Climate of Greece

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Greece's Köppen Climate Types Map Peel et al. (2007)

The climate in Greece is predominantly Mediterranean. However, due to the country's unique geography, Greece has a remarkable range of micro-climates and local variations. To the west of the Pindus mountain range, the climate is generally wetter and has some maritime features. The east of the Pindus mountain range is generally drier and windier in summer. The highest peak is Mount Olympus, 2,918 metres (9,573 ft).[1] The north areas of Greece have a transitional climate between the continental and the Mediterranean climate. There are mountainous areas that have an alpine climate.

Seasonal Climate[edit]

Although, the climate of Greece is typically Mediterranean, it depends on the location you are at. The record hot and record cold temperatures are 48°C or 118°F (the hottest in mainland Europe, in Athens) and -29.9°C or -21°F (in the north-west city of Florina, commonly referred to as the coldest area in Greece), respectively.

Winter

Winter in Greece isn't very mild, because the country is hilly and it's closer to Siberia, than other places in the Mediterranean. It is relatively mild in coastal and low-lying regions, cool in the flat northern areas and cold in mountains and inland areas around the country and everywhere (especially in the north-west) rains are very frequent. However, different situations may occur:

  • When the country is reached by gusts of warm air from North Africa, day highs may go well above 15°C (in some cases they may touch 20°C) and stay above 10°C even at night.
  • However, the country is reached by cold waves (from Siberia, but sometimes and from the Arctic), temperatures, may plunge below -15°C, in the north away from the sea and in the most intense ones they may go below -20°C. However these waves are usually felt in the north and the east, due to the fact that Pindus mountain range prevents Bora (cold, dry northeastern wind) from entering western Greece, so that it has milder climate that eastern Greece does. Snowfalls are common in the northern and mountainous areas, the north-west city of Florina has on average 27 days with >1cm of snowfall, relatively uncommon in the south and eastern low-lying areas, rare in the west and the Aegean Islands, and extremely rare in the Dodecanese Islands, where it practically never snows nor freezes.

Spring

Spring is a pleasant transitional season, with the weather being very unpredictable. March is still cold and rainy, especially in the north, while by April, temperatures start to rise, but snowfalls are still possible until the early days of the month. Although spring follows a specific pattern, as mentioned before, can be very unpredictable. Temperatures may touch 25°C in March, while they can enter single digits still in May (especially in the north-west). They can plunge below 0°C (32°F) in early April, while they may go above 30°C by the end of the month. At the end of the season the first afternoon thunderstorm start to develop in the north. Sometimes in winter, but particularly in spring, when Sirocco, a southwest wind, prevails, Greece is affected by sandstorms from the Sahara Desert. This reduces visibility and creates haze that may be unhealthy for elderly people. It however lasts only a couple of days, even hours.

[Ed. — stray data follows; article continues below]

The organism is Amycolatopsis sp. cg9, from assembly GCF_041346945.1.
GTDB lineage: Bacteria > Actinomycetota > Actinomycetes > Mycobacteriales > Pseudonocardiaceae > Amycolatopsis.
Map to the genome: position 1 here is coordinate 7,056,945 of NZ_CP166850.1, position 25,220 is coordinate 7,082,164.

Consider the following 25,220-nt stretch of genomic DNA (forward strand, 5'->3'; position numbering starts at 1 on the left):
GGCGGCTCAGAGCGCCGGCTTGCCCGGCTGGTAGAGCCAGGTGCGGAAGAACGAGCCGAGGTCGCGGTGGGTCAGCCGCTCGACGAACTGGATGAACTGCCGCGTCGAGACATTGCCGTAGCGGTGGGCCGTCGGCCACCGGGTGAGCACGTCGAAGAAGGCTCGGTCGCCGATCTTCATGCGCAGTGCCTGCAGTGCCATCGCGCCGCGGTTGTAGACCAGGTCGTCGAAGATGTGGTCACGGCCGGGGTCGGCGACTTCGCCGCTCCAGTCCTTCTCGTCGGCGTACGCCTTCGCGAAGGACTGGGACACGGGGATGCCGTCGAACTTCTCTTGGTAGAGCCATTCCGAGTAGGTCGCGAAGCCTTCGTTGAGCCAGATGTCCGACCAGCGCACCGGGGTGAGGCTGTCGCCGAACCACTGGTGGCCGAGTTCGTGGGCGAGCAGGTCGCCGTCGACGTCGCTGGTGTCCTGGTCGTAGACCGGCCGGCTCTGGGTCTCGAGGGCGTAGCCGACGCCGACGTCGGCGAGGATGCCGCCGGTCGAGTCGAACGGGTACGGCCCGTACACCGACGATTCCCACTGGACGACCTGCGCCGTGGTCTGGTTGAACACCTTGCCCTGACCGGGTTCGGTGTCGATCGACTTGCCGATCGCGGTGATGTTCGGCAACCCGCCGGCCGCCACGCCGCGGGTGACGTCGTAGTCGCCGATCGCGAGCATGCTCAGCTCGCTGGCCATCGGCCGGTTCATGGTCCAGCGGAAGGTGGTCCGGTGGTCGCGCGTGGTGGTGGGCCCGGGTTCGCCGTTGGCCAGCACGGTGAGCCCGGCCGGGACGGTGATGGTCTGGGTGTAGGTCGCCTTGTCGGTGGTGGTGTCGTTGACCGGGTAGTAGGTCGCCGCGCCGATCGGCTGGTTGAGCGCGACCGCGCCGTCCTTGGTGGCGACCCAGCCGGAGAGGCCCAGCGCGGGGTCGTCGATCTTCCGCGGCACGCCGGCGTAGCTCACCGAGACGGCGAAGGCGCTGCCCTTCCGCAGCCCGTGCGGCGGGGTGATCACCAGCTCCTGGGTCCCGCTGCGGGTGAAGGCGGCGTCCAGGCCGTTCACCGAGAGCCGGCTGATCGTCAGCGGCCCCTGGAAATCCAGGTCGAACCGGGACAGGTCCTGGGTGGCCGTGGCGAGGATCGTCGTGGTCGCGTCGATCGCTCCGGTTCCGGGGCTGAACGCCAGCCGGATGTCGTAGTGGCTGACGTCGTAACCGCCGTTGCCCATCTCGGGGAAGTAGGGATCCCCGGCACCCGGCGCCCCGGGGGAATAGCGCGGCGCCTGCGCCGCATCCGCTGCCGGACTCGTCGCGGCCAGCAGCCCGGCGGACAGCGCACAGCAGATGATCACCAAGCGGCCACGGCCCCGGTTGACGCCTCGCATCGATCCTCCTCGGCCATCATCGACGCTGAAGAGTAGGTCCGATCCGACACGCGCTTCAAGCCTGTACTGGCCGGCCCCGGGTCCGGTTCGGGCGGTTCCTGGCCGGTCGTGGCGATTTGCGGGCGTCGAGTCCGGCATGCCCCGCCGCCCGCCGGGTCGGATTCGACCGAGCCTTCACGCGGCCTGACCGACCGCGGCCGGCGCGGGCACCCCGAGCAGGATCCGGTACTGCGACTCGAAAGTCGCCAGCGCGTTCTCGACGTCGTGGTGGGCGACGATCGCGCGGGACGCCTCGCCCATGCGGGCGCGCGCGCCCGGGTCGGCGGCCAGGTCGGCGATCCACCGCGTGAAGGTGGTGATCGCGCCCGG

Summer

Summer is hot, sunny and dry. Although nighttime lows are around 25°C and daytime highs are around 34/35°C in most areas, Greece, due to its position is reached by heat waves from Africa and then, especially in Attica and Thessaly temperatures may go above 40°C. In the Aegean Sea, the Etesians decrease temperatures by 2/3°C compared to the mainland, and the sea is therefore a little bit cooler. Rains are virtually non-existent in the south, where the weather is almost always sunny, while in the north they mostly occur in the form of thunderstorms. In the mountains heat is tempered by the altitude.

Autumn

Autumn is a pleasant, transitional season like spring, but rains are more abundant especially in November. It isn't unusual for summer being extended into autumn, with temperatures as high as 30°C until mid-October. September is even considered a summer month. However when November comes, temperatures gradually decreases, rains become more frequent and the first snowfalls occur in the northern inland areas. By late-September the Etesians stop blowing.

Note: Due to Pindus mountain range rain shadow effect, drying the moisture of the western winds, eastern Greece gets significantly less precipitation than western Greece does. That's why there are some places in the country that have semi-arid climate. Cold semi-arid climate is found in some parts of the plains of Thessaly and Macedonia, while hot semi arid climate is found in the Cyclades, eastern Peloponnese and Attica (including Athens Riviera).

Local winds[edit]

Etesians[edit]

Probably the most well known local winds in Greece are the etesians (also known as meltemia). With their name notating their annual fluctuation (έτος (étos) means year in Greek), these winds may blow from May to October, with their highest frequency being recorded in July and August. They keep temperatures and diurnal temperature fluctuations in the Aegean sea lower than the respective ones found in the Ionian sea or mainland Greece.

References[edit]

  1. ^ "Olympus the First National Park". Management Agency of Olympus National Park. Management Agency of Olympus National Park. 2008. Retrieved 5 December 2015. 

External links[edit]